Sally Draper books are always interesting.
Sally is always interesting.
Sally, more than perhaps any (Peggy, Peter aside perhaps) is forced to navigate the era, adapt and grow. She does this by constantly listening, watching and learning. Her outbursts drive her mother crazy because she hits on exactly what is going on and Betty fuggin’ hates this.
It is always awkward to have a child see truth and comment on it.
Her books as well are a journey. As she advances, grows and becomes more and more wise, so do the books she’s reading.
The first Sally book was Nursery Friends From France, read by her mom when she was little and a princess who felt her father hung the moon.
Now, she’s reading Nancy Drew: The Clue of the Black Keys, Carolyn Keene.
Here’s the synopsis of the 28th book in the Nancy Drew series:
Terry Scott, a young archaeology professor, seeks Nancy’s help in unearthing a secret of antiquity which can only be unlocked by three black keys. While on an archaeological expedition in Mexico, Terry and Dr. Joshua Pitt came across a clue to buried treasure. The clue was a cipher carved on a stone tablet. Before the professor had time to translate the cipher, the tablet disappeared – along with Dr. Pitt! Terry tells Nancy of his suspicions of the Tinos, a Mexican couple posing as scientists who vanished the same night as Dr. Pitt. Nancy and her friends follow a tangled trail of clues that lead to the Florida Keys and finally to Mexico in this suspense-filled story that will thrill readers.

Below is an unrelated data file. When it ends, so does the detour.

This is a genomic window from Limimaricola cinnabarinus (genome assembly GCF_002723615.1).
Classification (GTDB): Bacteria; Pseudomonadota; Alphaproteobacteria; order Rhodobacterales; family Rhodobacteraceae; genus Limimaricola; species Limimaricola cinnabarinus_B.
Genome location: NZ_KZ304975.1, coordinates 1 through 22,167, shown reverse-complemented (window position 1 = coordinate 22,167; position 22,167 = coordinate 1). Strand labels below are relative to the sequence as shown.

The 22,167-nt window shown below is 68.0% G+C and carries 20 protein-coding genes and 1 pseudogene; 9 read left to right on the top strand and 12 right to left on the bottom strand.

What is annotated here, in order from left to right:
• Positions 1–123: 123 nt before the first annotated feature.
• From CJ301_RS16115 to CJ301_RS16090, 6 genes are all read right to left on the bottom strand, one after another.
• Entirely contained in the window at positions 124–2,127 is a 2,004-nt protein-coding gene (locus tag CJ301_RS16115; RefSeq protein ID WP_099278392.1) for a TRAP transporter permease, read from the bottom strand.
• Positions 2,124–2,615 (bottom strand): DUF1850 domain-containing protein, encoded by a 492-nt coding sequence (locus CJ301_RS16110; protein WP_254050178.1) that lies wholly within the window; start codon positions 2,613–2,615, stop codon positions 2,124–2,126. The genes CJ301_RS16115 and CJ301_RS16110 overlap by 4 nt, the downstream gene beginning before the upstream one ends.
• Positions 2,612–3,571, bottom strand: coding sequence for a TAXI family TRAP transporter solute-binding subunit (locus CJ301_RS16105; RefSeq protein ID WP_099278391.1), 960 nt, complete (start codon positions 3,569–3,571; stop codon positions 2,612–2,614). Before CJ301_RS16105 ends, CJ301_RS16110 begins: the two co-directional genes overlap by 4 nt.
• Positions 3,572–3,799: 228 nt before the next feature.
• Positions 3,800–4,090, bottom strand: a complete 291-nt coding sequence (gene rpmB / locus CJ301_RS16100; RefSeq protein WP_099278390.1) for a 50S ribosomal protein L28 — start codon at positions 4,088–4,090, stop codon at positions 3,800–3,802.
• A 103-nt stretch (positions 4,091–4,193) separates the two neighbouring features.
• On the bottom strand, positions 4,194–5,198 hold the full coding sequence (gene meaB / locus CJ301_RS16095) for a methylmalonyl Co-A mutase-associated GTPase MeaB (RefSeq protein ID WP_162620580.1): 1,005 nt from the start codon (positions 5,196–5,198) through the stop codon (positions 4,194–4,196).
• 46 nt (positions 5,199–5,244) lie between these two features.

I had not read a Nancy Drew book before this one. They’re very fun. Like Anne of Green Gables, which I finally read as an adult, I get why they are popular and you girls get obsessed with them. I have a niece I intend to read these to when she old enough not to rip the pages and, you know, get it.
Back to Sally.
She sneaks onto a train in S4E09 (The Beautiful Girls) and is found by a lady avoiding the conductor.
“I didn’t have enough money,” said Sally to her incensed father.
“Men never know what’s going on,” the lady says to Don.
Sally wants to see her dad and doesn’t want to wait. Don freaks, makes her stay in the office then Faye Miller takes her to his place as his secretary – Miss Blankenship – dies. Dang! Some people just have a day, right?
Sally then starts investigating. Who is Faye? Why does she have her dad’s keys?
At first, things are charming, but as the mystery of her absent father is discovered, things change for Sally. Things will continue to change for Sally.
What’s charming turns real, and this is the first time she really feels it. No, she can’t stay with her dad. No, her dad is not the gallant knight she believed. Yes, he will let her down. He will always let her down.
The title of the episode plays into Sally’s choice of book: the detective novel. Sally is not the only one doing detective work.
The beautiful girls (Faye, Peggy, Joan, Megan and Sally) are all investigating, detecting, navigating and learning.
Peggy learns that all the social justice warrior ethic in the world can’t trump a man’s need to be a man and save a woman. Ugh, Abe Drexler is just so punchable.
Joan gets mugged at gunpoint, has sex with Roger on the street, and makes a quick decision by analyzing the facts. She has already learned this lesson. She regrets nothing, but is married and that is that. Sorry, Roger. You’re a child.
Speaking of children, Faye learns who Don is and that’s all for her. Ciao doctor.
Miss Blankenship has already learned.
Remember the astronaut reference for later.
There is a moment in this episode worth mentioning. It’s one of the moments that make you remember that this may be one of the best shows ever written.
Sally falls when running away from her father in anger.
It is Megan who picks her up. It is Megan who knows what to say to her. It is Megan who solves the mystery.
“I fall all the time,” says Megan.
The following scene is Don and all the beautiful girls.
Megan at the desk, Faye, Peggy, and Joan stand near the door while Betty and Sally chat.